A case study on the government’s exercise of power during the reconciliation process in Rwanda
Independent thesis Basic level (degree of Bachelor), 10 credits / 15 HE creditsStudent thesis
Rwanda experienced one of the most horrendous atrocities in our modern history in the summer of 1994 when a genocide occurred within the country, and in the aftermath the nation had to deal with this history and rebuild its society. This essay examines the reconciliation in post-genocide Rwanda with the aim of investigating potential power mechanisms during this process. The study researches the policies implemented by the government of Rwanda during this process and what effect they potentially can have on the reconciliation in the country. The focus is on the policy of National Unity and Reconciliation and two of the main instruments within this government policy, which are Gacaca and Ingando. The analytical framework for this study is Steven Lukes’ theory on three-dimensional power, which was applied as an analytical lens to examine the power exercise by the RPF government. The essay used an abductive approach to research the subject and a case study as the chosen method for the study. The results of the research confirms that there are several instances of power exercise, both within the two and three-dimensional concept of power as described by Lukes. Certain aspects of the RPF’s policies aimed at reconciliation can be seen as power exercise by the government and potentially be problematic for a successful reconciliation process.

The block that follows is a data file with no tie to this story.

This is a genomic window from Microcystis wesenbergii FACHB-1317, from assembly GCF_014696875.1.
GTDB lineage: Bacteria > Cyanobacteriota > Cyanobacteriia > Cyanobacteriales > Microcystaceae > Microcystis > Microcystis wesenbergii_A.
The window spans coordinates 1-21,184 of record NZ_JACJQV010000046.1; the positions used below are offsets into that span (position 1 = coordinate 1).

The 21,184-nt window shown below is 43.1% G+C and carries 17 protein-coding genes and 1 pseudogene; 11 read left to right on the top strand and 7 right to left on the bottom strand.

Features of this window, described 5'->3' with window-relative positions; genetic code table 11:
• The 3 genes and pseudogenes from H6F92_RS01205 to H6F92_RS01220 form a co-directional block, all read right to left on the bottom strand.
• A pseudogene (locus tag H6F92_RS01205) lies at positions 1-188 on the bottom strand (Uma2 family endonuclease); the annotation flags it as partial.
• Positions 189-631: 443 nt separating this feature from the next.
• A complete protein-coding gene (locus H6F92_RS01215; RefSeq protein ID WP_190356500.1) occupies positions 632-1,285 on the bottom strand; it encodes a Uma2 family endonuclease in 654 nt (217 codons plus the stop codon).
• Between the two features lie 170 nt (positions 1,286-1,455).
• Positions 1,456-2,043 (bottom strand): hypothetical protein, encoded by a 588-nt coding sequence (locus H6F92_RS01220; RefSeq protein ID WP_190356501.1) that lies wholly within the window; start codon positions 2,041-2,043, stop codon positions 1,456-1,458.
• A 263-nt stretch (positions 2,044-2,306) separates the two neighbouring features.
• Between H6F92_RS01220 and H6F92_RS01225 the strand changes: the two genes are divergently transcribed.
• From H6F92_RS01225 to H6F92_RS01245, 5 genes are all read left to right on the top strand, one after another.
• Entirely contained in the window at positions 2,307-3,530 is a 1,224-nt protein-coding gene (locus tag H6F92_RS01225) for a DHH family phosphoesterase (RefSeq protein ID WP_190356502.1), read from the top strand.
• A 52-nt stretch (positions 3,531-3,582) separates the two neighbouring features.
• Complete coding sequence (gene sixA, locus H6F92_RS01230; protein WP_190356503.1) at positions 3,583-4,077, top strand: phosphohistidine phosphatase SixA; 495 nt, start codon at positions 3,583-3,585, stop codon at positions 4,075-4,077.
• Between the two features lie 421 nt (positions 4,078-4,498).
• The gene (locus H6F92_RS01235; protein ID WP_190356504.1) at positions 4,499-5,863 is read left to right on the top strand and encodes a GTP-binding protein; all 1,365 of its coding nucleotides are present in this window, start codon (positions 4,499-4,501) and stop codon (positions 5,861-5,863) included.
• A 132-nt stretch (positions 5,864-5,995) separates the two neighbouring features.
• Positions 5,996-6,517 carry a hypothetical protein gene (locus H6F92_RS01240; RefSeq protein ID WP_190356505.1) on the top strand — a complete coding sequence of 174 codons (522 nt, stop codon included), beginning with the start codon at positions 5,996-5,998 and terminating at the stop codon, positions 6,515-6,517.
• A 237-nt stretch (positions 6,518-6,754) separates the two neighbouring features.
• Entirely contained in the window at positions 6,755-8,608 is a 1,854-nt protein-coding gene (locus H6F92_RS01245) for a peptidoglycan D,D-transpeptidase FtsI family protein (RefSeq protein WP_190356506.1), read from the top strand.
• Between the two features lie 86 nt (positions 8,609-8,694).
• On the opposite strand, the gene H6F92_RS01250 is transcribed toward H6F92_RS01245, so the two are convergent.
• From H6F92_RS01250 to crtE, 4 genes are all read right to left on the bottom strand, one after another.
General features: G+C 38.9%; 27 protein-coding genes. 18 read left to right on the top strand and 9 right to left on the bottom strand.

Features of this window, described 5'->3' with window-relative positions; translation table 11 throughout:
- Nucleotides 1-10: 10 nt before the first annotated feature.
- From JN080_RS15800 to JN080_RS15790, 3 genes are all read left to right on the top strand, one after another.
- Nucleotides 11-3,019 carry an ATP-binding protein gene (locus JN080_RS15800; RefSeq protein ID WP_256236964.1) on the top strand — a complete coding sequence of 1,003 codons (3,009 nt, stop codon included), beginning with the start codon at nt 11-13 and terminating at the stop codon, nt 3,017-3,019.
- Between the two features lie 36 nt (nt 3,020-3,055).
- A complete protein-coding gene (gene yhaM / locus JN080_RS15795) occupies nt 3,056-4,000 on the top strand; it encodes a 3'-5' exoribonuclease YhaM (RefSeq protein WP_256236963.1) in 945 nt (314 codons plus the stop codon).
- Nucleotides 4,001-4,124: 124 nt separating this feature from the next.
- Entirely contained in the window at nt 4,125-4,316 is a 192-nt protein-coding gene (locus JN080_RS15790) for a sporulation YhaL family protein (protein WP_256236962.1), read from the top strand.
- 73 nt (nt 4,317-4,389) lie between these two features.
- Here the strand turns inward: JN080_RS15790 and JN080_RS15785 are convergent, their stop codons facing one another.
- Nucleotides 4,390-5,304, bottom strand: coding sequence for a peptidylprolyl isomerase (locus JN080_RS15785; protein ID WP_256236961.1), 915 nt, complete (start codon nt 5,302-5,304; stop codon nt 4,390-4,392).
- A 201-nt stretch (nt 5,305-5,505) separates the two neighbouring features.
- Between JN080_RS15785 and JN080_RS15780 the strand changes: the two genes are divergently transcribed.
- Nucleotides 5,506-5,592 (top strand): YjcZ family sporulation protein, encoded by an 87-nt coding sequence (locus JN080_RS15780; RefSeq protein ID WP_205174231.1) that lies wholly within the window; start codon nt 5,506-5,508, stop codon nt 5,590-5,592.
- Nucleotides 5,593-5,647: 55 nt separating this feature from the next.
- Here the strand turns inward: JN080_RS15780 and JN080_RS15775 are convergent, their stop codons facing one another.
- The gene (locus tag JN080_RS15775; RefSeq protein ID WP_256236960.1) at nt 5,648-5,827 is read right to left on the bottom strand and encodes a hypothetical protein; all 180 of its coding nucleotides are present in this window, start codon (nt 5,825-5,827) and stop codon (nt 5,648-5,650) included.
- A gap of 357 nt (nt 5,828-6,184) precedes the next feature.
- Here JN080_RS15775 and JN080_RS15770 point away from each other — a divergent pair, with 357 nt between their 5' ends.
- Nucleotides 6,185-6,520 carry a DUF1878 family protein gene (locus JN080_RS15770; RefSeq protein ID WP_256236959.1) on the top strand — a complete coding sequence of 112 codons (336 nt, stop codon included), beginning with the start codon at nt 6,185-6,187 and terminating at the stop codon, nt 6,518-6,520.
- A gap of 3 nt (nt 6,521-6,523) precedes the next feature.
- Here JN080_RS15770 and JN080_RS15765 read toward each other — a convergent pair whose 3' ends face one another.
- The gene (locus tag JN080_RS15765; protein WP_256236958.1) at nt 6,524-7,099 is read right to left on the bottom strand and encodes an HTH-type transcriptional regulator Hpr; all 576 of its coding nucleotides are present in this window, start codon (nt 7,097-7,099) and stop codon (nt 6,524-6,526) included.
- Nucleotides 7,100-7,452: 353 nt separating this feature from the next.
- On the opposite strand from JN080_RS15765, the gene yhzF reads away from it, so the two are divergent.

Place, publisher, year, edition, pages
2016. , 47 p.
Rwanda, Reconciliation, Power, Three-dimensional power, Steven Lukes
IdentifiersURN: urn:nbn:se:lnu:diva-53899OAI: oai:DiVA.org:lnu-53899DiVA: diva2:939513
Subject / course
Peace and development
Peace and Development Programme, 180 credits
Ewald, Jonas, Universitetslektor
Nilsson, Manuela, Universitetslektor